Not a fan of massive hotel chains or sprawling, expansive grounds? Like staying places where the employees actually remember your name? Then the place for you is the Avanti Hotel. With only 10 individually designed studios and suites, this hotel makes guests part of an exclusive minority. Although small, the Avanti is one of the nicest hotels in town. Rooms are stocked with modern furniture and appliances, including flat screen televisions and wi-fi. Private patios, kitchenettes (available in most but not all suites), and in-room massage options further make this little star shine.
If all you want out of this vacation is to find a peaceful hotel that will cater to your every whim, head on over to the Andreas Hotel & Spa, a local landmark that is over 80 years old. Its plush and cozy suites come with exquisite marble and stone bathrooms, as well as all the modern amenities one needs to be comfortable. The rooms so quiet you would never imagine that you were located right in the heart of downtown. The hotel also has a spa, pool, jacuzzi, and large courtyard. Definitely a great place to unwind for a day or four!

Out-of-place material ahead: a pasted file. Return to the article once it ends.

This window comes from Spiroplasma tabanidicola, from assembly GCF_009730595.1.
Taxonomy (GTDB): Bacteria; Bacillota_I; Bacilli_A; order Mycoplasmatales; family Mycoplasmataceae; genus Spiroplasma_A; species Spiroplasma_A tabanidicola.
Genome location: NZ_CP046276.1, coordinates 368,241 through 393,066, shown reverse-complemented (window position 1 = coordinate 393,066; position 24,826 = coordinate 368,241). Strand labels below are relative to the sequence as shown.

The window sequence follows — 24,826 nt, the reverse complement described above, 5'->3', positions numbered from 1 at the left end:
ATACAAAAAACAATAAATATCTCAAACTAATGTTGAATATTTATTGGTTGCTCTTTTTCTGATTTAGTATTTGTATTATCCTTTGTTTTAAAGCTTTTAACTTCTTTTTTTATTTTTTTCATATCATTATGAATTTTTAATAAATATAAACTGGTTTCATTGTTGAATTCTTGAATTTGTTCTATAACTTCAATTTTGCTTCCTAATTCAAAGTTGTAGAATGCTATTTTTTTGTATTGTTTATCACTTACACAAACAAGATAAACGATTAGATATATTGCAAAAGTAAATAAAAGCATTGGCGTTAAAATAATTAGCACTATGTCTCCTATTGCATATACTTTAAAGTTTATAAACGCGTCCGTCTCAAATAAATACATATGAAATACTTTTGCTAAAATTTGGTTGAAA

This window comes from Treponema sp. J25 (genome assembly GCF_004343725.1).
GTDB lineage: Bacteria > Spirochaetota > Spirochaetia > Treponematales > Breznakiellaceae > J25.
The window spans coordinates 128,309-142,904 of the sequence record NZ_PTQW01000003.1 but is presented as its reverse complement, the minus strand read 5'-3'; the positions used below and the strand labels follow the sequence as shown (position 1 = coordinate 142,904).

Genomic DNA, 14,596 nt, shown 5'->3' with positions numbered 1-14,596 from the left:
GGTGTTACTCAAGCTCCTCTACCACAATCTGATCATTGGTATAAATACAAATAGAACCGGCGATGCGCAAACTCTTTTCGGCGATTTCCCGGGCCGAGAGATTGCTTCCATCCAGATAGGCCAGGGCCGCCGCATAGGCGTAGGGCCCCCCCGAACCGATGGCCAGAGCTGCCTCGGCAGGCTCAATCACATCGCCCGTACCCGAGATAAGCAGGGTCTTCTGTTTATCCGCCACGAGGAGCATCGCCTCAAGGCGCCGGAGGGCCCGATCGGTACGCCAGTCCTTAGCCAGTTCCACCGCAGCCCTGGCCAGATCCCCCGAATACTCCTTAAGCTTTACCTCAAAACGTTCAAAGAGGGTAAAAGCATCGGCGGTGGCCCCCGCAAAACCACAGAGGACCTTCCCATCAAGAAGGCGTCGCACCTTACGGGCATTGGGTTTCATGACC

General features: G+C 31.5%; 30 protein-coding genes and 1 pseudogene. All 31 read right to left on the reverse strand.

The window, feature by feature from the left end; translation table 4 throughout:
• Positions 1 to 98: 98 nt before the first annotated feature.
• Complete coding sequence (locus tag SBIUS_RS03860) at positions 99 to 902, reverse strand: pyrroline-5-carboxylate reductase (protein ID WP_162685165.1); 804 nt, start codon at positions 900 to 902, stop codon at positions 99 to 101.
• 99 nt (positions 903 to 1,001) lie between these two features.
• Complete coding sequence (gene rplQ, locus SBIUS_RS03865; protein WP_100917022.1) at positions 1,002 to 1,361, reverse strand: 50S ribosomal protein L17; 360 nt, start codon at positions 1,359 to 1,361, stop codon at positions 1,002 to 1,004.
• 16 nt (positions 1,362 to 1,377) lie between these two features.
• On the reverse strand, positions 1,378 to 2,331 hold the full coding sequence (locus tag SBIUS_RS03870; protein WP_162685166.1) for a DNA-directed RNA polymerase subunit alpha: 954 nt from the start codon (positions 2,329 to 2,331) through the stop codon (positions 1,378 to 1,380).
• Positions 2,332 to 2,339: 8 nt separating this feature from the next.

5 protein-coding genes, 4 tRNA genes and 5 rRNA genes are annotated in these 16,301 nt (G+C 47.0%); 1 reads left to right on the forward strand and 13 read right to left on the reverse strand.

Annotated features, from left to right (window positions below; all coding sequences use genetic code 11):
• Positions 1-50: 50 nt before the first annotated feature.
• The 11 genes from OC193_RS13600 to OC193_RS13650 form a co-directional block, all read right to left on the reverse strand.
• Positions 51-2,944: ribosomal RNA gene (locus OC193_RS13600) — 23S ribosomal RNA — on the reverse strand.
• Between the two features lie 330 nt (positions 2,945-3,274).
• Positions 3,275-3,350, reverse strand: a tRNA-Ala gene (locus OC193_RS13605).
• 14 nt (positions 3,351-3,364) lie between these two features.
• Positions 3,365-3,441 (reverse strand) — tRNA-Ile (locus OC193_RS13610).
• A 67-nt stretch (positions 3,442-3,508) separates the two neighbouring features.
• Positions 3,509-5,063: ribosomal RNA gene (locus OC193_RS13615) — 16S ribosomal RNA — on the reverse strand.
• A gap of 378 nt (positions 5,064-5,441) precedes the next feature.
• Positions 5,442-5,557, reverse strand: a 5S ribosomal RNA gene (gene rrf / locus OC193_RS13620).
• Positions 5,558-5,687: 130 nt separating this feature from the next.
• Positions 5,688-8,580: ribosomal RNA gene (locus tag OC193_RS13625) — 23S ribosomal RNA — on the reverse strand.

Featured photo via flickr // Chris Goldberg
The winter months of December through February — and sometimes through March — are notorious for flight delays due to bad weather. People risk delays during the holidays because they have long periods of mandated time-off and want to spend it with their families. But no one wants to request time off in February only to spend half of the vacation managing flight delays and bad weather.
But while February isn’t the best travel month for every destination, airlines offer some pretty sweet deals on flights during the year’s shortest month. With some trips discounted as much as 79%, travelers should take airlines up on their offers. We analyzed a year’s worth of Hipmunk flight and hotel pricing data, and the following February destinations are worth the bargain.New York, NY